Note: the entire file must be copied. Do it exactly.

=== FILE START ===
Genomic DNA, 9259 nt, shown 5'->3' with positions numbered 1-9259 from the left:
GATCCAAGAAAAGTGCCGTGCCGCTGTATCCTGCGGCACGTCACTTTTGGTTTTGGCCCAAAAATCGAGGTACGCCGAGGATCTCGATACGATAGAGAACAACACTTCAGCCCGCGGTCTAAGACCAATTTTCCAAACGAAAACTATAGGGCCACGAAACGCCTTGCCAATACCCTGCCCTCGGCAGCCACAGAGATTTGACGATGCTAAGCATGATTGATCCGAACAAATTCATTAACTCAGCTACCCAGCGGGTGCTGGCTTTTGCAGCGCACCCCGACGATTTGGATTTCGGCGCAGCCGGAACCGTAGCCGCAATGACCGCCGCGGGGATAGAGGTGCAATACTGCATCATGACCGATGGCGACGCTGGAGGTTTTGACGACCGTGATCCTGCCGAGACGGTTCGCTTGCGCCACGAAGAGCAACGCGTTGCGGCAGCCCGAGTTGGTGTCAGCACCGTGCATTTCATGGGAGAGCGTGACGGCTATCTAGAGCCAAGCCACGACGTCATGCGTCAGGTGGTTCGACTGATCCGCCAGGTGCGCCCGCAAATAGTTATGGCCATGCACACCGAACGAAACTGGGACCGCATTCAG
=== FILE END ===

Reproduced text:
Genomic DNA, 9259 nt, shown 5'->3' with positions numbered 1-9259 from the left:
GATCCAAGAAAAGTGCCGTGCCGCTGTATCCTGCGGCACGTCACTTTTGGTTTTGGCCCAAAAATCGAGGTACGCCGAGGATCTCGATACGATAGAGAACAACACTTCAGCCCGCGGTCTAAGACCAATTTTCCAAACGAAAACTATAGGGCCACGAAACGCCTTGCCAATACCCTGCCCTCGGCAGCCACAGAGATTTGACGATGCTAAGCATGATTGATCCGAACAAATTCATTAACTCAGCTACCCAGCGGGTGCTGGCTTTTGCAGCGCACCCCGACGATTTGGATTTCGGCGCAGCCGGAACCGTAGCCGCAATGACCGCCGCGGGGATAGAGGTGCAATACTGCATCATGACCGATGGCGACGCTGGAGGTTTTGACGACCGTGATCCTGCCGAGACGGTTCGCTTGCGCCACGAAGAGCAACGCGTTGCGGCAGCCCGAGTTGGTGTCAGCACCGTGCATTTCATGGGAGAGCGTGACGGCTATCTAGAGCCAAGCCACGACGTCATGCGTCAGGTGGTTCGACTGATCCGCCAGGTGCGCCCGCAAATAGTTATGGCCATGCACACCGAACGAAACTGGGACCGCATTCAG